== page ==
TTAC has reported on VW’s plans to become the global number one. Looking at Toyota’s current quality problems, one could be excused for thinking that there just might be some substance to Wolfsburg’s plans. After all, Toyota’s days of glory seem to be over, while VW is on a roll, with sales growing and quality improving. Right?
Wrong. This year’s severe winter weather has exposed some quality glitches in Europe that have remained under-reported. And revealingly (for anybody interested in VW’s corporate culture), VW prefers to cover up the problems as long as possible.
One week ago, Germany’s Autobild published complaints by several owners of Golf Mk V’s that suffered from an odd tendency to burst. No, not in flames; what the suffering Germans compained of was of ice collecting under the A-beam, causing the car’s body to literally bend apart. VW’s reaction: blame it on the owner. Requests for VW to at least fund part of the repair costs were denied. One customer was so frustrated by the lack of help from VW that he paid for the $500 repair himself, but vowed to never again deal with VW.
VW’s corporate inertia was odd, considering that the problem was well-known to the company. An internal briefing paper prescribes installing a foam-plastic seal into the A-beam for “cold-weather countries”. Customers of other countries can opt for the seal too, at a cost of €150.00 ($200), if they are willing to pay out of pocket.
After the Autobild article was published, VW changed its mind and says it is now willing to pay for repairs under the condition that “the cause is clearly due to this phenomenon and there was no previous damage to the area.” So if your Golf is bursting at the seams, you’d better not have had a previous accident.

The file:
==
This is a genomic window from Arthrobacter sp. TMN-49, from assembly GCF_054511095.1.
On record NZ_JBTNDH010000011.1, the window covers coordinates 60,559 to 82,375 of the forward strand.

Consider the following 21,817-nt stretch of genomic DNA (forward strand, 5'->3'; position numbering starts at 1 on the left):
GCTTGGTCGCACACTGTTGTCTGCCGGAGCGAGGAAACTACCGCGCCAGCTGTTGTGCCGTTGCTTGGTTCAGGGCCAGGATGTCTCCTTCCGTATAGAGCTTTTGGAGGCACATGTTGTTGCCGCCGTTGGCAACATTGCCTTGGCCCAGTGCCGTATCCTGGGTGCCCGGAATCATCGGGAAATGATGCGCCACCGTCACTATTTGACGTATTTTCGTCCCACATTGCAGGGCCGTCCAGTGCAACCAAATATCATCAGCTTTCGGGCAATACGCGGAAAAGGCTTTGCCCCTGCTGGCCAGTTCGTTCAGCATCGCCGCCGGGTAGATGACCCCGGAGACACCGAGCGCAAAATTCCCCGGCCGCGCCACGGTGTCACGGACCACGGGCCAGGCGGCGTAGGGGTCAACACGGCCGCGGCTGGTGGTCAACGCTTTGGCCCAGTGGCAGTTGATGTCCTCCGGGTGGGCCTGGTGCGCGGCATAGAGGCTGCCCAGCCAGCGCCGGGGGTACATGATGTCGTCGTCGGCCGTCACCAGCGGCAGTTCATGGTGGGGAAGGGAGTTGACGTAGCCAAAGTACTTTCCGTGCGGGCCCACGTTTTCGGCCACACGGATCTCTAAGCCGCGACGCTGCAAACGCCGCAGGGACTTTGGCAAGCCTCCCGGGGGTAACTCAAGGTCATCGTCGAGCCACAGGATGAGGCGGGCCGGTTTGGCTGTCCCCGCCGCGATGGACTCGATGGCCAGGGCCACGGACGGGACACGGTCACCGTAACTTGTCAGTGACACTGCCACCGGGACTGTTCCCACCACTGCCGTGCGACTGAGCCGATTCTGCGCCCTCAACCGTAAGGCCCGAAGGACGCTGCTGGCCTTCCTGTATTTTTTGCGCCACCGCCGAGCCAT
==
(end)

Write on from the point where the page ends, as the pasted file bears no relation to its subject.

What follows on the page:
And VW is not planning a recall.
A similar problem, accompanied by a similarly arrogant VW semi-solution, has been in the news for years. During the last severe winter season of 2002/2003, hundreds of VWs died a spontaneous death when their crankshaft vents got iced up, causing oil to cascade out of the engine. Only after weeks of negative press did VW stop blaming the cars’ owners, and agreed to replace engines.
But (see where we’re coming from?) there was never a recall. With predictable results: Autobild has last week reported of several people who bought six-year-old used VWs, hoping they would be reliable, only to see them self-distruct after one really cold night.
VW’s response: to pay for repairs if the owner could provide proof of uninterrupted maintenence, done at a VW dealership. One gentleman who bought a VW Polo with 50k miles two months before it died, says: “Who has this kind of documentation on a seven-year-old car? What difference does it make to the fact that VW built an engine that can’t cope with frost?”
With its massive domestic market share, VW can probably afford to behave arrogantly in Germany. But is this a recipe for international expansion?